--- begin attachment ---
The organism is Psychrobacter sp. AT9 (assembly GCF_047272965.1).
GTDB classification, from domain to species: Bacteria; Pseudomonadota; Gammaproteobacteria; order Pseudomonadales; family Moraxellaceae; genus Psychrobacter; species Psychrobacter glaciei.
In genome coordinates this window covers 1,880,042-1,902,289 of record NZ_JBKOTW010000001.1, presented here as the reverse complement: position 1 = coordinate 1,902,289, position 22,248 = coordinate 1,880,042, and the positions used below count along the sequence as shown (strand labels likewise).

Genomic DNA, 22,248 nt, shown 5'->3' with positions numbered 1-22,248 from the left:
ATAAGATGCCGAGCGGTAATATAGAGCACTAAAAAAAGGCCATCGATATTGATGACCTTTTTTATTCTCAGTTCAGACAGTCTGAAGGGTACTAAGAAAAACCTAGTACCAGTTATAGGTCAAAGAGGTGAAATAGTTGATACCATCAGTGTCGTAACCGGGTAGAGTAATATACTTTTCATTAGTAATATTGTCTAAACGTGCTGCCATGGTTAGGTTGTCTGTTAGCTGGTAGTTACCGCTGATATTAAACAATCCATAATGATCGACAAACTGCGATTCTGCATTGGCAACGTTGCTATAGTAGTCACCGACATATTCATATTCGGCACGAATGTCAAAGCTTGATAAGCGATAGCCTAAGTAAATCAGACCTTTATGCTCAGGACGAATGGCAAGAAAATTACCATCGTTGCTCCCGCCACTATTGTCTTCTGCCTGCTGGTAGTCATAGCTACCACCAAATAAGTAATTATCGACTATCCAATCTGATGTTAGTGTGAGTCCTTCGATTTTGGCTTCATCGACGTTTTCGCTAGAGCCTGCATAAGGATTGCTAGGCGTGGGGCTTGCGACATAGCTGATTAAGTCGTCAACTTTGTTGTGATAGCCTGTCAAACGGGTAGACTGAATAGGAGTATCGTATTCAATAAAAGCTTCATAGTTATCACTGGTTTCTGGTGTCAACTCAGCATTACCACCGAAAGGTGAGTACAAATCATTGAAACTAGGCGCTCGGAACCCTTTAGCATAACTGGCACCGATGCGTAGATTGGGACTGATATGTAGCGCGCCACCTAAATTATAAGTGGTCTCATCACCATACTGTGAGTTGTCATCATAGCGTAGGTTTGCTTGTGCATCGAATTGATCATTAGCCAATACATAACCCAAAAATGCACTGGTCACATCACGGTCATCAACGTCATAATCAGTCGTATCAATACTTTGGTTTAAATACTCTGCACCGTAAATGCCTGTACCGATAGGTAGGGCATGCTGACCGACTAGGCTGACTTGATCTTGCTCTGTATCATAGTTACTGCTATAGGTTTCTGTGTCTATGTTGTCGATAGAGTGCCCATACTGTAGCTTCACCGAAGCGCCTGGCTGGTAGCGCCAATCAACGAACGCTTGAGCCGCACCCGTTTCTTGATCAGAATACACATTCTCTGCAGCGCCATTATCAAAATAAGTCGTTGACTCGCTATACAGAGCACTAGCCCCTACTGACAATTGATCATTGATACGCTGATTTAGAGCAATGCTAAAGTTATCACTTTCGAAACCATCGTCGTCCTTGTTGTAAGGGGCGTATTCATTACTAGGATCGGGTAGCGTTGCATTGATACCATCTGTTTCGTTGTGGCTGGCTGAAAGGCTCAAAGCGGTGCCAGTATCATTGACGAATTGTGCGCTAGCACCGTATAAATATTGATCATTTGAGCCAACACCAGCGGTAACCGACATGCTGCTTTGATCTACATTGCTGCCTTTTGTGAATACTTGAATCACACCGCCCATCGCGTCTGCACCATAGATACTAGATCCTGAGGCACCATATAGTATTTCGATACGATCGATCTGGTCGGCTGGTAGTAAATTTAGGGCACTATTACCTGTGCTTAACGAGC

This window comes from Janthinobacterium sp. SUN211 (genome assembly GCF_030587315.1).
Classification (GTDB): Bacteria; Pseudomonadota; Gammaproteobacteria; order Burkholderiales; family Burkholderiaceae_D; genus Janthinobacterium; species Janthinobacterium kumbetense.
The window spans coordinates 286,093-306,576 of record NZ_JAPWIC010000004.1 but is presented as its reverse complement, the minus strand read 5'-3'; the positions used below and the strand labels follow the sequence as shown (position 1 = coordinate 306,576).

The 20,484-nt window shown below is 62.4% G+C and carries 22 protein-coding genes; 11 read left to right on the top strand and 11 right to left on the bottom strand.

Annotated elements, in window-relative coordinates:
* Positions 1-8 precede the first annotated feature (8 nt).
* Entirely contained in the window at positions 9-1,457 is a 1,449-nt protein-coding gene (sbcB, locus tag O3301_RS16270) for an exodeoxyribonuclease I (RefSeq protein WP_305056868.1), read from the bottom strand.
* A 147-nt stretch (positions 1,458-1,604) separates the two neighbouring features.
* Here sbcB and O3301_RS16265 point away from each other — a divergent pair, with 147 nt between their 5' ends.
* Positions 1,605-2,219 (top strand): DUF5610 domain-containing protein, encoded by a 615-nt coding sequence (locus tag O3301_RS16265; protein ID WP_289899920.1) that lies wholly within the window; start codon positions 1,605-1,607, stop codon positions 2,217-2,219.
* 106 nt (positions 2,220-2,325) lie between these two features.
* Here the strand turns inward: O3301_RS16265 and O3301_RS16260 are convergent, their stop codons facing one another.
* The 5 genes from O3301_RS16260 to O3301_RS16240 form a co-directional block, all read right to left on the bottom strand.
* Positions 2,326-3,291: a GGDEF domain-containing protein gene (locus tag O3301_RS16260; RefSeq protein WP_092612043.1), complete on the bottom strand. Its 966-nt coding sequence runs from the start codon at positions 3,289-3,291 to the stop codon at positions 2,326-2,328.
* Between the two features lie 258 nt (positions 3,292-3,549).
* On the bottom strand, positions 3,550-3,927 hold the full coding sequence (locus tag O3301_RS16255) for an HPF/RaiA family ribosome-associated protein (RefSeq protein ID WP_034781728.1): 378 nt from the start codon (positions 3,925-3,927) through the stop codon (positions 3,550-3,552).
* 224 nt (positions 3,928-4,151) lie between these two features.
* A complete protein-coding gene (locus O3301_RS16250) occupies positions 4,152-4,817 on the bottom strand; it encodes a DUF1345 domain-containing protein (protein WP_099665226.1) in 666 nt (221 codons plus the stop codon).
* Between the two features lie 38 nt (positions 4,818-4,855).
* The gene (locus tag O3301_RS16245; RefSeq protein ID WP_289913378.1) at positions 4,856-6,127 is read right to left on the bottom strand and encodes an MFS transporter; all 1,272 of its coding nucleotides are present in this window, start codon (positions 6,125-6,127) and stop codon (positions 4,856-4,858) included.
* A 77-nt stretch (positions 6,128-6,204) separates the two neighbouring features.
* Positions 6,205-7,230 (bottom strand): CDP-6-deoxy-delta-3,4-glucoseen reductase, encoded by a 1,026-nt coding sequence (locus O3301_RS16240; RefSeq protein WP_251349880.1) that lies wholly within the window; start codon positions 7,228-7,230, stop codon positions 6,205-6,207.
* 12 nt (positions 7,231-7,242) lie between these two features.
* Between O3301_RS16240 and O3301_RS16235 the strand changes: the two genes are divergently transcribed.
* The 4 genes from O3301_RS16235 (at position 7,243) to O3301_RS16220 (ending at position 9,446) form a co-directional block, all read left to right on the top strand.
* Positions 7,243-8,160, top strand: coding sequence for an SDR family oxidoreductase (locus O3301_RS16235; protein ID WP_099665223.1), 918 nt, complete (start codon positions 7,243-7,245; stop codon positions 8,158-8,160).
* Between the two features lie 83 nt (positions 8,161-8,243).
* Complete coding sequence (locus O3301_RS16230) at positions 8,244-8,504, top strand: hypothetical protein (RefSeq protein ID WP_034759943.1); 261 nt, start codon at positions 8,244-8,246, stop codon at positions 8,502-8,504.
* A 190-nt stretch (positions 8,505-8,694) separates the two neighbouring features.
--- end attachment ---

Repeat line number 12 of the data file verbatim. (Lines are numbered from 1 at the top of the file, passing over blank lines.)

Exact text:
* Entirely contained in the window at positions 9-1,457 is a 1,449-nt protein-coding gene (sbcB, locus tag O3301_RS16270) for an exodeoxyribonuclease I (RefSeq protein WP_305056868.1), read from the bottom strand.